ALGIERS (Reuters) – Algeria is a young country ruled by old men.
A generation of leaders who won their spurs during Algeria’s 1954-62 independence war against France remains in power, having defeated a violent challenge by armed Islamists in the 1990s and, at least for now, seen off the rebellious spirit that toppled Arab autocrats in Tunisia, Egypt and Libya last year.
Among the old guard is President Abdelaziz Bouteflika, 75, who has served three terms and is thought unlikely to seek a fourth, if only for undisclosed health reasons.
ALGIERS (Reuters) – Algeria is cracking down on illegal street vendors despite the risk of popular unrest, signaling confidence that it can remain unscathed by uprisings that have toppled Arab rulers elsewhere.
The first revolt was ignited in neighboring Tunisia where Mohamed Bouazizi, an unemployed vegetable seller, burnt himself to death in December 2010 after police harassed him.
ALGIERS (Reuters) – Seven Algerian diplomats abducted by Islamist rebels in northern Mali in April have been freed, an Algerian security source and a Malian Islamist source said on Friday, a move that could ease tension along the volatile border.
“They are all safe and should be back home very soon,” the security source said, adding that the seven consisted of a consul and six consular staff who were based in Mali.
ALGIERS (Reuters) – Mokhtar Belmokhtar, an Algerian founding member of Al Qaeda in the Islamic Maghreb (AQIM), is believed to have been killed in clashes between Islamist militants and Tuareg-led separatist rebels in north Mali, Algeria’s Ennahar TV reported on Thursday.
One Algerian security source told Reuters he was trying to confirm the death of Belmokhtar, who headed one of AQIM’s two battalions in Algeria’s southern desert bordering Mali.
ALGIERS (Reuters) – Algeria’s government has been paralyzed by arguments over who should be anointed as favorite to be the next president, exposing divisions within the ruling elite that could shatter the country’s fragile stability
The cohesion and control with which Algeria’s establishment runs the energy exporting former French colony has kept it steady even as its neighbors were buffeted by the “Arab Spring” upheavals over the past 18 months.
ALGIERS (Reuters) – Islamist lawmakers walked out of the inaugural session of Algeria’s parliament on Saturday to protest against an election they say was rigged to hand a majority to the ruling elite’s party.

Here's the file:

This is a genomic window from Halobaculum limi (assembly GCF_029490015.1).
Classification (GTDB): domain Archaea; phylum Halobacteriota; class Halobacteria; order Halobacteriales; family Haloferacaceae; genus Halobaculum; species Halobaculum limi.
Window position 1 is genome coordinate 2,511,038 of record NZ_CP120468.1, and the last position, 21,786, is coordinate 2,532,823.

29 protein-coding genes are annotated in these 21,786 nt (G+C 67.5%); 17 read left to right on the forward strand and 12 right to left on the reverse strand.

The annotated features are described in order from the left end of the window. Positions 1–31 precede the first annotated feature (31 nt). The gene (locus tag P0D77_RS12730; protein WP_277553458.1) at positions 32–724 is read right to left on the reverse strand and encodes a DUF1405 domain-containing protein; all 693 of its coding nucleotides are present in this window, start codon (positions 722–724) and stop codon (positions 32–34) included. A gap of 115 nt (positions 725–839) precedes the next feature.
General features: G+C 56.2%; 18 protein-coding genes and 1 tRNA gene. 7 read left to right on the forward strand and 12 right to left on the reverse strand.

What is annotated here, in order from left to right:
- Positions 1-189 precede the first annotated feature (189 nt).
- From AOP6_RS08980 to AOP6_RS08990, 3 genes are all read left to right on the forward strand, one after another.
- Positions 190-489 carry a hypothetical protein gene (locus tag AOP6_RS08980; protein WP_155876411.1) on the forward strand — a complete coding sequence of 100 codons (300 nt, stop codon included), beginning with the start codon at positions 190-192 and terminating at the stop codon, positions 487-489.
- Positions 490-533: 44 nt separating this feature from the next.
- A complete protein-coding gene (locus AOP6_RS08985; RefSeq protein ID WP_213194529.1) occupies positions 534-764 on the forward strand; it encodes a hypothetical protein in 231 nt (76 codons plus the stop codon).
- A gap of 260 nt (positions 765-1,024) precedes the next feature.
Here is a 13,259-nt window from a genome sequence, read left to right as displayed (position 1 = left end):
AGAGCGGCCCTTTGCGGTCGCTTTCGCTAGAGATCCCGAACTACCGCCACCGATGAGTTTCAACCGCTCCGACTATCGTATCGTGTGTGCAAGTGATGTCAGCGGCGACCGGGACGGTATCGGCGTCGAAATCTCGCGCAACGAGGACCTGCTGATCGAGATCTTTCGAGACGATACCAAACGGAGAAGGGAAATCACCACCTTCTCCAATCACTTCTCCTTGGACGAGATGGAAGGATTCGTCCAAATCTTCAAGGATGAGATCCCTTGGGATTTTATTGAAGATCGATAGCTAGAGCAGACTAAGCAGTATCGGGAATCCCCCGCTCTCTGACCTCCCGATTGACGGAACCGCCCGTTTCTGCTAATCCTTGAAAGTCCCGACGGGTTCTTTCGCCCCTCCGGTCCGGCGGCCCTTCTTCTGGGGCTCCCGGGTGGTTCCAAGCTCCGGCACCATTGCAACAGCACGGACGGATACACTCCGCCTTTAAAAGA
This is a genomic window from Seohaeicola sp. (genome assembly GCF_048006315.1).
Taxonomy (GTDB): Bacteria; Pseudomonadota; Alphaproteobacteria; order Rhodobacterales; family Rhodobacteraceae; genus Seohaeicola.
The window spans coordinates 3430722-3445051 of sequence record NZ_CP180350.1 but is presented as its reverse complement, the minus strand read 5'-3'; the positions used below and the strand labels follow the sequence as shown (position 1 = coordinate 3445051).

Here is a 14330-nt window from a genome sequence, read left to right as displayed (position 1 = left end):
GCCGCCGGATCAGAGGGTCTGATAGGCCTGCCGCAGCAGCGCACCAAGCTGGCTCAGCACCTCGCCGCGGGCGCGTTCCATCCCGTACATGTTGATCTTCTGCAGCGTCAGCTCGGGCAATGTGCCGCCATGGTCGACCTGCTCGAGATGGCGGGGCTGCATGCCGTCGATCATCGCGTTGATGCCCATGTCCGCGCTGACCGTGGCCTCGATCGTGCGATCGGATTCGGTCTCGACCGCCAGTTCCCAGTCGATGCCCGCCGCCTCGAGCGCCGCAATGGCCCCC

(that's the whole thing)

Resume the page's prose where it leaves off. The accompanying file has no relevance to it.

Algeria, supplier of about a fifth of Europe’s imported gas, is the only country in north Africa left largely untouched by last year’s “Arab Spring” revolts, but some analysts predict unrest if the establishment does not loosen its grip on power.
ALGIERS (Reuters) – Algeria on Friday declared its ruling party for the past 50 years the victor in a parliamentary election, going against the tide of the “Arab Spring” which has transformed its neighbours.
The governing elite in Algeria, which supplies about a fifth of Europe’s imported natural gas, had promised reform and a new generation of leaders in response to last year’s upheavals in the region, but the election preserved the status quo.
ALGIERS, May 11 (Reuters) – Algeria on Friday declared its
ruling party for the past 50 years victor in a parliamentary
election, against the tide of the “Arab Spring” which has
transformed some of its neighbours.
The governing elite in Algeria, which supplies about a fifth
of Europe’s imported natural gas, had promised reform and a new
generation of leaders in response to last year’s upheavals in
the region, but the election preserved the status quo.
ALGIERS (Reuters) – Algeria was to announce the results on Friday of a parliamentary election which the ruling elite trumpeted as a gentler route to reform than the “Arab Spring” uprisings in neighbouring states.
Many observers predicted a strong showing for moderate Islamists – a result that would bring the energy exporter closer into line with the trend elsewhere in north Africa after last year’s revolts.
ALGIERS (Reuters) – Results of an Algerian parliamentary election to be announced on Friday were likely to hand an unprecedented share of seats to moderate Islamists, easing pressure for change in a country left behind by last year’s “Arab Spring.”
But many people were mistrustful of promises from the ruling elite – in power uninterrupted since independence 50 years ago – that it was embarking on genuine democratic reform.